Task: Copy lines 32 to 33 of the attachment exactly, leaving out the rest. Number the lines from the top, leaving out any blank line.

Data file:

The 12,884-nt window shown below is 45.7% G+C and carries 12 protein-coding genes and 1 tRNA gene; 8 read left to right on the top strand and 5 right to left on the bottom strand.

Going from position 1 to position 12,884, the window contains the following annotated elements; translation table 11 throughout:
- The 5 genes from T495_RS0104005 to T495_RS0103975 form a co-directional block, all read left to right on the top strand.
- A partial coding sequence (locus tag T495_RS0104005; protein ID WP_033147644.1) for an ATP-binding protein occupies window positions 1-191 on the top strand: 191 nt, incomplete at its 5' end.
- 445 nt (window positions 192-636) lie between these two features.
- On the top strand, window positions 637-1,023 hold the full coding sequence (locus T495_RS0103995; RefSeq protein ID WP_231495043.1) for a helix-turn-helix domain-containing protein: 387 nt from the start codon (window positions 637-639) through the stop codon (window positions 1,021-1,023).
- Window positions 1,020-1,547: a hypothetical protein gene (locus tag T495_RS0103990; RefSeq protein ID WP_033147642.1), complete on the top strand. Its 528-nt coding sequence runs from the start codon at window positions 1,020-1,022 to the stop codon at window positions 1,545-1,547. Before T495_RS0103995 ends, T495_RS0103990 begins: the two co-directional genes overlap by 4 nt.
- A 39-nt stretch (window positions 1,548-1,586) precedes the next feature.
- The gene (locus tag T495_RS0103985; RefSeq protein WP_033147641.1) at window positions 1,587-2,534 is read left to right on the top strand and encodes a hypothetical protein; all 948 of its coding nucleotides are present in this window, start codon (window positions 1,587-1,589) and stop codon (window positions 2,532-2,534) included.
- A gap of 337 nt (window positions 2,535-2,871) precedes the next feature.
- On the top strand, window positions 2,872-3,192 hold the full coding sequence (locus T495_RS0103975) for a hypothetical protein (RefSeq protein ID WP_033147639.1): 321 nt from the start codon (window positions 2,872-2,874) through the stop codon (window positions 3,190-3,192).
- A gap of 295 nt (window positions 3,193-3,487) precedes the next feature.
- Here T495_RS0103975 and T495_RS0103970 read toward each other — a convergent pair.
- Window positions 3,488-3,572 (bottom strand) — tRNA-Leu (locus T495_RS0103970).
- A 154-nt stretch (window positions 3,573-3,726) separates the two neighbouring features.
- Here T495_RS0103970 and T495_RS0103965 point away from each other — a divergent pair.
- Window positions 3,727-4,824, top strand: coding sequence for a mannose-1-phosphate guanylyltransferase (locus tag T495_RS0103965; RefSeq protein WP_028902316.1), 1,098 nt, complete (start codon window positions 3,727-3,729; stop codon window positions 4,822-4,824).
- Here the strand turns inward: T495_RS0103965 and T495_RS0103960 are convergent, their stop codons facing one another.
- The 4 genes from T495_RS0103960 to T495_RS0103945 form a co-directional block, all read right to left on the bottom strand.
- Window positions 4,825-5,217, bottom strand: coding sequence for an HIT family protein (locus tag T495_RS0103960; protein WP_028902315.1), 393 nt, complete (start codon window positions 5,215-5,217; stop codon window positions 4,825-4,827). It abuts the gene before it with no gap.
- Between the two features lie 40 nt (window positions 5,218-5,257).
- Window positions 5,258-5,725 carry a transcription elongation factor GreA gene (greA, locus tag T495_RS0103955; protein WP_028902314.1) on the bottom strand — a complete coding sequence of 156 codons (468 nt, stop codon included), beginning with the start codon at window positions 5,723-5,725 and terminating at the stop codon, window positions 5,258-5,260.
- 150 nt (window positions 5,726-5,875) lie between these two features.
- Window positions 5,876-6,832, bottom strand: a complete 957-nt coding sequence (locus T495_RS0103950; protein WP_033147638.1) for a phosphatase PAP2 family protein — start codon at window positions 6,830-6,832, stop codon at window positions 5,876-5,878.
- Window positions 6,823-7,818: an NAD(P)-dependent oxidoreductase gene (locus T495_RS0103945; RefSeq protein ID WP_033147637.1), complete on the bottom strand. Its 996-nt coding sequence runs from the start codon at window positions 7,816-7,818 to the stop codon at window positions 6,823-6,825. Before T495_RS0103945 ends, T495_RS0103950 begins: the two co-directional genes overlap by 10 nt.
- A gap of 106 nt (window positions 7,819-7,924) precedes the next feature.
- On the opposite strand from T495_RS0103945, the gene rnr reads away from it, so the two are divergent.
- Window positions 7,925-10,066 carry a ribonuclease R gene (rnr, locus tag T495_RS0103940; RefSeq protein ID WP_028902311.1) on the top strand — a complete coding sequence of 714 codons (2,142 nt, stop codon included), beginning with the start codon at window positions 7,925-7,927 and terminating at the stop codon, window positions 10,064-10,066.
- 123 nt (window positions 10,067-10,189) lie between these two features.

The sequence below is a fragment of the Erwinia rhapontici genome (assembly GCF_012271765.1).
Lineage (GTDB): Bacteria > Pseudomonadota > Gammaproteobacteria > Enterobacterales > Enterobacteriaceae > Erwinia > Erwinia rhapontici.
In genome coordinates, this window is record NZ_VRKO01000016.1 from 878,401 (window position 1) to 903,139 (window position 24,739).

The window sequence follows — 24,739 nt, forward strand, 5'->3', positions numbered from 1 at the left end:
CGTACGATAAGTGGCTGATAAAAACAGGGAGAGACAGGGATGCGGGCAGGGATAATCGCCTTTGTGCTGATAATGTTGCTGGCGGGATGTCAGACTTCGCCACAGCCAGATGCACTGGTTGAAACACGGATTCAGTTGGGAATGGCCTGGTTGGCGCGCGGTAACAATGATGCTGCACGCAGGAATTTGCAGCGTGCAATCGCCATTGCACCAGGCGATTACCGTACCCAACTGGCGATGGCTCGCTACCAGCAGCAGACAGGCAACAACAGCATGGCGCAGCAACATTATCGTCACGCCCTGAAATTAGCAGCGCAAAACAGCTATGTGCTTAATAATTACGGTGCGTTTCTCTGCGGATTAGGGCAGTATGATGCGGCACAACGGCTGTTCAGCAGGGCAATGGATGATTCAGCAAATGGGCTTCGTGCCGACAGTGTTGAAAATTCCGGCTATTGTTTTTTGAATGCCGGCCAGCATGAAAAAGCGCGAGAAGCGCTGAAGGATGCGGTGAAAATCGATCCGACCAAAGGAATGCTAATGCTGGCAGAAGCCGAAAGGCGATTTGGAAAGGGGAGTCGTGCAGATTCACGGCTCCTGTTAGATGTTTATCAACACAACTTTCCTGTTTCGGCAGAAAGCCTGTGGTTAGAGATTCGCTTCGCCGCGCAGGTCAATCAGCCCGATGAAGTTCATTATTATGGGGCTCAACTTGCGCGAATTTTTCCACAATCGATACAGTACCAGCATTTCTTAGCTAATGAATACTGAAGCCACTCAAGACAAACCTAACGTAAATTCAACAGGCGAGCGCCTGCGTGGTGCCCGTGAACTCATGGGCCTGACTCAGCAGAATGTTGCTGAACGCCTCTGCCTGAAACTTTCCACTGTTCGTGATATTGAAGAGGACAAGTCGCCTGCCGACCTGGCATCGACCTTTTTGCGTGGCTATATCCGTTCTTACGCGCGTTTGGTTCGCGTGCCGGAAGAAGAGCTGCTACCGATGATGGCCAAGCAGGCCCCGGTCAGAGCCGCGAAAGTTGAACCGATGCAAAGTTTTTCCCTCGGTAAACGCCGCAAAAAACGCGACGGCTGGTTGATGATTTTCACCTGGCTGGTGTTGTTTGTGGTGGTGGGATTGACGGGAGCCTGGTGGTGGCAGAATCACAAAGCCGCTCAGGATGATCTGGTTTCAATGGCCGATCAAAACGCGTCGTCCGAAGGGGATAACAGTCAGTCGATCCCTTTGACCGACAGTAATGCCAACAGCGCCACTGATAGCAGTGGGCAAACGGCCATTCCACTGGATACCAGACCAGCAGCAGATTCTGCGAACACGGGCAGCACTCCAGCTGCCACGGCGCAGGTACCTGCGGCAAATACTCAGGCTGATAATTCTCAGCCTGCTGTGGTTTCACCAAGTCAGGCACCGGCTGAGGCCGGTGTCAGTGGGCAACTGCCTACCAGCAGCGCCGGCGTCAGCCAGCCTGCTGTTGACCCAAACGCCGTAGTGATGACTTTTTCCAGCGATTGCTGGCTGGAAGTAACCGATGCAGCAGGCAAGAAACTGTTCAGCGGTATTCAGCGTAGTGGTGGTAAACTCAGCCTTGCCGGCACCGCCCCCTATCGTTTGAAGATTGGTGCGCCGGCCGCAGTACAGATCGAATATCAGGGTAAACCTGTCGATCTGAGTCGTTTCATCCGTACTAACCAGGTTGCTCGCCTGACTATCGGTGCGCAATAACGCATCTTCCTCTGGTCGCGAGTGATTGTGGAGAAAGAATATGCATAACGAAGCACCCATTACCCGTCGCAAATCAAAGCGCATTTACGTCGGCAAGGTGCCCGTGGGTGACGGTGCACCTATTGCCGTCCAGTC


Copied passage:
In genome coordinates, this window is record NZ_VRKO01000016.1 from 878,401 (window position 1) to 903,139 (window position 24,739).

The window sequence follows — 24,739 nt, forward strand, 5'->3', positions numbered from 1 at the left end: